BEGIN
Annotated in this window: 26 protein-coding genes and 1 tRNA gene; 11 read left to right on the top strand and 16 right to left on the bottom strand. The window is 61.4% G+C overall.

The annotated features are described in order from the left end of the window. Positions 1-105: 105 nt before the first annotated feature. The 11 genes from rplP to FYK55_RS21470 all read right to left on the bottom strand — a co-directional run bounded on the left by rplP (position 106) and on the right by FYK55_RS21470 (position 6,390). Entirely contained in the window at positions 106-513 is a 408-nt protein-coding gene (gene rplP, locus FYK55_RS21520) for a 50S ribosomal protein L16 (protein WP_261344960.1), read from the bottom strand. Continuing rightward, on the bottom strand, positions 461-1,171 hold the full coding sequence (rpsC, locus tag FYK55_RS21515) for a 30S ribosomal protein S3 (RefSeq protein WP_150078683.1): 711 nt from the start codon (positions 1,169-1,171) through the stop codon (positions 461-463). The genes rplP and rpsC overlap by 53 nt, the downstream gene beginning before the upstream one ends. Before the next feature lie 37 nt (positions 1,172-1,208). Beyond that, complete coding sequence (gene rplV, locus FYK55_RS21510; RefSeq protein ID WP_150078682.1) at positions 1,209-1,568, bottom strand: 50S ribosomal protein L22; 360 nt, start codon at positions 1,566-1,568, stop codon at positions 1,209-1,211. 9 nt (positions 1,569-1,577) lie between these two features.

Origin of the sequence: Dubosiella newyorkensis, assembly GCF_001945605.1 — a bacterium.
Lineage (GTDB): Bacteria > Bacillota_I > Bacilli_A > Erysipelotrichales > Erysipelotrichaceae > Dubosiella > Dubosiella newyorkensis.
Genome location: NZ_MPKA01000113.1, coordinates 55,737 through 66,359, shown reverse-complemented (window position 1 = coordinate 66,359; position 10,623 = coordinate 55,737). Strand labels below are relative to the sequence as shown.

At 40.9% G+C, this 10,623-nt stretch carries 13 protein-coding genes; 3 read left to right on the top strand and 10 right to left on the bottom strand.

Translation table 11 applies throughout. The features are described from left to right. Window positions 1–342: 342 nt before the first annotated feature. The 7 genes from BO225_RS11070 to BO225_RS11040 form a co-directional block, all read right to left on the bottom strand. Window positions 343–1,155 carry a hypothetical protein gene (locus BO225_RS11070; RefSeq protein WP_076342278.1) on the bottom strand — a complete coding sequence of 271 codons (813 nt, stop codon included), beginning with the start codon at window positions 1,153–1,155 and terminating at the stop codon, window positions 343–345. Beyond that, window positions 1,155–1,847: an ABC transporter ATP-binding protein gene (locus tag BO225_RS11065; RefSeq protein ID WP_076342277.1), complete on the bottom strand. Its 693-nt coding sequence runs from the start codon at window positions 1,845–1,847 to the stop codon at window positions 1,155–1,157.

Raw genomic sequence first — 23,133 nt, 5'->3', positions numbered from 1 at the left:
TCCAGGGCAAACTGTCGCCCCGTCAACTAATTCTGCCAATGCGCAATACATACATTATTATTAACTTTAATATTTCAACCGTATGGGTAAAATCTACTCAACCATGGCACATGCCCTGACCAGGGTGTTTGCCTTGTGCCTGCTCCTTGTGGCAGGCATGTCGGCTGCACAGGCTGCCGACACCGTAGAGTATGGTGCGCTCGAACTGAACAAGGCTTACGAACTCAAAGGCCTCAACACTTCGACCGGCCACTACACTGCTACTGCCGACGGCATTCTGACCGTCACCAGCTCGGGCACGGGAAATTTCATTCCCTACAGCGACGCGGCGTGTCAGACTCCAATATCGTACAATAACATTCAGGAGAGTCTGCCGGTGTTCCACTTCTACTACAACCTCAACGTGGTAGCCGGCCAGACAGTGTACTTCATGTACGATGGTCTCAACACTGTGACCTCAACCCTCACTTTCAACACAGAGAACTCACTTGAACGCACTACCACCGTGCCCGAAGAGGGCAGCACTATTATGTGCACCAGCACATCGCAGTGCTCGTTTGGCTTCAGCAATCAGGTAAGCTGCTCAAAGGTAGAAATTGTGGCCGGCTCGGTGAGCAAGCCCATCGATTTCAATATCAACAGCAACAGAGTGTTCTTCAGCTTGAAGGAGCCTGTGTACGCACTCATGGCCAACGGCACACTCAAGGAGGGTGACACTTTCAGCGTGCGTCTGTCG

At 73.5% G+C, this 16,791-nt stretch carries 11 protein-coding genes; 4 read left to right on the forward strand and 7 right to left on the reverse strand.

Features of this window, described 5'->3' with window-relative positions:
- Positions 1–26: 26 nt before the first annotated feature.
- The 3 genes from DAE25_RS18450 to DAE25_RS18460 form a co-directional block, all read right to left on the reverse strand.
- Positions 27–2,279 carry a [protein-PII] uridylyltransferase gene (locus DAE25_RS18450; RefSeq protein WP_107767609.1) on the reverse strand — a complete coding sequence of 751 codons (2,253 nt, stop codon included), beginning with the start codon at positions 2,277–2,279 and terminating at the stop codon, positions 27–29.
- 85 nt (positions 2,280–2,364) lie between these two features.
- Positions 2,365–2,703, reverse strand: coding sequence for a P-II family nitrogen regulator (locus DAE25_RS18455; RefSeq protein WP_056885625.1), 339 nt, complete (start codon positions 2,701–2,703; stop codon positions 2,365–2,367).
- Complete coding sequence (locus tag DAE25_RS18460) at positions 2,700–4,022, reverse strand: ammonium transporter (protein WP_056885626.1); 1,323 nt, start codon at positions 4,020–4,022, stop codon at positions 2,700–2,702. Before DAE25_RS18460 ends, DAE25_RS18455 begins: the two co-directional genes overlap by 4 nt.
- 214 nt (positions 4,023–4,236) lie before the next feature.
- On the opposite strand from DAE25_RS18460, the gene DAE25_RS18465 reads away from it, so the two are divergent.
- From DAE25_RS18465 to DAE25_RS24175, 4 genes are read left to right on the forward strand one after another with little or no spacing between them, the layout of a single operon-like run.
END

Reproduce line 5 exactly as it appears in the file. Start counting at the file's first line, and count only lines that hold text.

Genome location: NZ_MPKA01000113.1, coordinates 55,737 through 66,359, shown reverse-complemented (window position 1 = coordinate 66,359; position 10,623 = coordinate 55,737). Strand labels below are relative to the sequence as shown.